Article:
17. Hi there! I’ve been lurking around for a few months. Love all your tips! I decided to try out Serene’s sourdough recipe this past weekend. I actually cut down the recipe 1/6, because there’s just the two of us (plus I really didn’t want to be stuck with a huge sticky glob of dough if it didn’t work out!) I mixed the starter, whole wheat flour, water, and salt, then used my Kitchen Aid mixer to knead with the dough hook. I was going to use my hands, but I guess I’m a bit of a wimp when it comes to messes πŸ™‚ Once the dough was really stretchy, I poured it all into a greased pan and left it out overnight. The next morning, it had raised beautifully, I stuck it in the oven for an hour, and ended up with FLUFFY whole wheat sourdough bread! No white flour, dough enhancers, or sweetener! My husband was so excited that I had finally found the “perfect recipe.” Thanks so much!

  18. I just started making Serene’s bread. The first time I added extra water and it came out aweful.

    The second time I followed the recipe and it was OK, but wet-ish.

    The third time (for a half recipe) I used 2 1/4 c. water instead of 3 c. and I think it came out perfect. πŸ™‚

  19. Hi there! I’m hoping to try this recipe this week. Finding rye was a challenge for me as I wanted to get the whole berries to grind. I have what I need except the starter so hopefully I can get that going today. How is it going for you? I know two people who have made this and have tried both of theirs. The dough was definitely sour, but it was good.

    I noticed that Serene mixes in a large metal bowl which contradicts what she said about mixing in metal. I’m not sure that it would make too much of a difference due to the amount of time the batch would actually be touching metal. I plant to try the Bosch plastic mixing bowl though.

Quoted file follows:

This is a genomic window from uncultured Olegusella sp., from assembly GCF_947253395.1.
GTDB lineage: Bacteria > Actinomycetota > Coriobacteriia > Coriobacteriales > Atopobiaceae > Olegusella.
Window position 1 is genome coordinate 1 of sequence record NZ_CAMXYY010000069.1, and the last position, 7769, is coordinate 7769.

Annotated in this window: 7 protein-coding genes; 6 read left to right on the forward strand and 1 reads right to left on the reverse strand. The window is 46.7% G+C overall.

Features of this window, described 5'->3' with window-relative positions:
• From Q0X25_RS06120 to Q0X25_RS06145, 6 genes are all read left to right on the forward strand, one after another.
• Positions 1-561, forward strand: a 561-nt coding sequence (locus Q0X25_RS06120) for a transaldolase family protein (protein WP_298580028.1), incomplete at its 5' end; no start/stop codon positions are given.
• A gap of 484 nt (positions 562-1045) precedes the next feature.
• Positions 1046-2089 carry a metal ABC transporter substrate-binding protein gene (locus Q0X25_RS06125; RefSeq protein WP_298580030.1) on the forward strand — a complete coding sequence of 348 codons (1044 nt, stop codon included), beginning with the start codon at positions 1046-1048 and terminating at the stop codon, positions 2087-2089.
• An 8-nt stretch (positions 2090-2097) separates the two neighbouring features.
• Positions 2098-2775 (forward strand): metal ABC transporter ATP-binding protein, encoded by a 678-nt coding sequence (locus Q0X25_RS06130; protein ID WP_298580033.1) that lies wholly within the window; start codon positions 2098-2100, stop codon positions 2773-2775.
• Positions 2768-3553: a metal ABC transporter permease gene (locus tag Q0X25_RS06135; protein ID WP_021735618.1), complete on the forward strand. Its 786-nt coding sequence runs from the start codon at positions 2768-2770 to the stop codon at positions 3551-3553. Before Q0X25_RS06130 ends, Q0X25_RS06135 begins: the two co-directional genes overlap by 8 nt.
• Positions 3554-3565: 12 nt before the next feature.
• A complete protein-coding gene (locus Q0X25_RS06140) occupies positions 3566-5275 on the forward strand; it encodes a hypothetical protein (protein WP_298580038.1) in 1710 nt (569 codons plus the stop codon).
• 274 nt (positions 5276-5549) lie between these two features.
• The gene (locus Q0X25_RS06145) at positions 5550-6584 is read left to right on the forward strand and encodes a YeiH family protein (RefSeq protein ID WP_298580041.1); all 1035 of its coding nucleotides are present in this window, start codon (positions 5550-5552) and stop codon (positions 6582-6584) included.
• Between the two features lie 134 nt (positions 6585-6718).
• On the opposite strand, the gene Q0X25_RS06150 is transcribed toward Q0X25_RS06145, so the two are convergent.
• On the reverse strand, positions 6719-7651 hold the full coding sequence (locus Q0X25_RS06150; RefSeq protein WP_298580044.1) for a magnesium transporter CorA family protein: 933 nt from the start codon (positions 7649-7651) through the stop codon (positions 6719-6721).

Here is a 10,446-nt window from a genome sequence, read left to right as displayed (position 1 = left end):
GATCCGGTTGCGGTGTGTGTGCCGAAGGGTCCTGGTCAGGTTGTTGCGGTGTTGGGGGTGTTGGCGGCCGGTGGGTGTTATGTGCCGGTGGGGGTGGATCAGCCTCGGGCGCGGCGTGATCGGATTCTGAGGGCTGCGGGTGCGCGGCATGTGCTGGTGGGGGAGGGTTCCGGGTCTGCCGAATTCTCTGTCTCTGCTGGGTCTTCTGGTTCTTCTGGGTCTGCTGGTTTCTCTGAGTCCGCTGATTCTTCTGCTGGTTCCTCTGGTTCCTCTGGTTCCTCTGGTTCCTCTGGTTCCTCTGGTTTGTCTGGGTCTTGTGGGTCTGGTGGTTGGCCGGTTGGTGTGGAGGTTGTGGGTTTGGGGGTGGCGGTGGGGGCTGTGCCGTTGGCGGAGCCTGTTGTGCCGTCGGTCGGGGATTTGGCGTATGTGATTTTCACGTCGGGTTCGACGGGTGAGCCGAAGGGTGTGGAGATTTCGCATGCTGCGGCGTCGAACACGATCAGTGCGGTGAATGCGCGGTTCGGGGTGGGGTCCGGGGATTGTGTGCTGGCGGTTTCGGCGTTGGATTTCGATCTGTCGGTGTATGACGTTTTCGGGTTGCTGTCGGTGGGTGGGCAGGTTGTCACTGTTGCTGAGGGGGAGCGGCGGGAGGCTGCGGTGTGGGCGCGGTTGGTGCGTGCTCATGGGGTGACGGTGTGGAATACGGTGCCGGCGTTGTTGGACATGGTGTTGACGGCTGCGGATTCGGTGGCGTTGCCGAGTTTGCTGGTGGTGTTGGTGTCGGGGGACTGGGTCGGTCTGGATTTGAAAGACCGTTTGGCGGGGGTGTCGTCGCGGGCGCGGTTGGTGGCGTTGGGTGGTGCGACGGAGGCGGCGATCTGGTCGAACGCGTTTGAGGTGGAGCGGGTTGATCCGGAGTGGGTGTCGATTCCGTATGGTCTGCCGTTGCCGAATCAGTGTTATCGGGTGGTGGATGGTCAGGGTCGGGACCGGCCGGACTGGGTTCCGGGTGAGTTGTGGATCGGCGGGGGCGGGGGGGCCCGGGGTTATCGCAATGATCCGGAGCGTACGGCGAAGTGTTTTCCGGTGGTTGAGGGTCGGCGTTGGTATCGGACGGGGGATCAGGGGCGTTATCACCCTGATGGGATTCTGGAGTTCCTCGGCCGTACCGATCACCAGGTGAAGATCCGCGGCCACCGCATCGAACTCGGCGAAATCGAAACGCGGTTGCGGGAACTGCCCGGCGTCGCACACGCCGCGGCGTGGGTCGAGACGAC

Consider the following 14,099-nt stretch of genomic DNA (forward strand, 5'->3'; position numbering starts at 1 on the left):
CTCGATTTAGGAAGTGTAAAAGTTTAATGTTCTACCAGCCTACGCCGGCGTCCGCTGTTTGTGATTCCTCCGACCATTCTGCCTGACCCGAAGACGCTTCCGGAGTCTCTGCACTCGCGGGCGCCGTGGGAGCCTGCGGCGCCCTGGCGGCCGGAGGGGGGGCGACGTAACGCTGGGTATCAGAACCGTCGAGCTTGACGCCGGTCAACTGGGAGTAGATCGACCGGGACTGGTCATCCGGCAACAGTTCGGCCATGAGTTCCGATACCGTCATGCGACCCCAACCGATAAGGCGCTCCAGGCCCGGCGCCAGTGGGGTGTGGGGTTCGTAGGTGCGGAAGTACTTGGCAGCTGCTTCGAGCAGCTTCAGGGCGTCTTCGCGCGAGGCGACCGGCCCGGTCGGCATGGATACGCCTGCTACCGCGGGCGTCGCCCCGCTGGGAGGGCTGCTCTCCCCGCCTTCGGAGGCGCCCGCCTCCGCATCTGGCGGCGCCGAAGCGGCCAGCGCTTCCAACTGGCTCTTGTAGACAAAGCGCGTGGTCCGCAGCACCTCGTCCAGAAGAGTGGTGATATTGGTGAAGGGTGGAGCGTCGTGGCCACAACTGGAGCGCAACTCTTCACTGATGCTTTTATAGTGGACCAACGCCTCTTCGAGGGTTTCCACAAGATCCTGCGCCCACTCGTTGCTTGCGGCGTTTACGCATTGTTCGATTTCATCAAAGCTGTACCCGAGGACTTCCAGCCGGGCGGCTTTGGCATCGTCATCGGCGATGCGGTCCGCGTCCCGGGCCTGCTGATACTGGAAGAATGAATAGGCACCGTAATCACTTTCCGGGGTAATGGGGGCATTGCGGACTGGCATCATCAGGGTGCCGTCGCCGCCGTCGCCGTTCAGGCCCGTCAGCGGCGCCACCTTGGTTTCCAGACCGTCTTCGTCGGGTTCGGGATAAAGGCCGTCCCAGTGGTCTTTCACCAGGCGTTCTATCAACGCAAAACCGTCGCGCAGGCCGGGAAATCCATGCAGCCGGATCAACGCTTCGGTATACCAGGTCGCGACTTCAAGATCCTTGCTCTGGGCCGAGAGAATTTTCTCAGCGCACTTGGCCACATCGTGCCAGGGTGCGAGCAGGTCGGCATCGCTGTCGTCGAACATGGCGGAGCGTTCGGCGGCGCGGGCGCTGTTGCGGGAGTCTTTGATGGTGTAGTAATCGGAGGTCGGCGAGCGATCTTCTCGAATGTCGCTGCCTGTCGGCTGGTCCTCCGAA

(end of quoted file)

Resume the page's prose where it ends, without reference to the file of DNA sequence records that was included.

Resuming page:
Take care,
    Jolene

  20. Gotta love the simplicity of this bread! I’m definitely going to try it, since my first attempt at sourdough created bricks πŸ™ So thanks so much for posting this!

    Blessings to you and your lovely family,
    Peg

  21. I am pretty disappointed. For the past 7 days I have been attempting to make my starter. Today was the 7th day and I fed my starter this morning and then this afternoon mixed up a half batch according to the directions except I added 1 cup of wheat along with the spelt flour. I put in the buttered pans and it did not rise. I’m thinking I either did one of two things wrong. I either did not knead it enough or somehow did not catch any wild yeast. I am attempting to try the starter again in another bowl and add what is left of the first starter by cupful. Do you think that will work?

  22. thank you so much for your videos. What a blessing you are to others. Would you be so kind to send me your mothers recipe? I’ve had so many unsuccessful attempts at making Sourdough that I’d like more specific instructions (so I can better troubleshoot things).

    I am a single parent with only one child so I need to figure out how to cut down your recipe to first just make 2 loaves. Is it as easy as just cutting all ingredients down to 1/3? Hope so. πŸ™‚

    I feed the homeless at my local Interfaith so once I am confide t with the 2 loaves I will then try the larger recipe for many. Thanks again and God bless!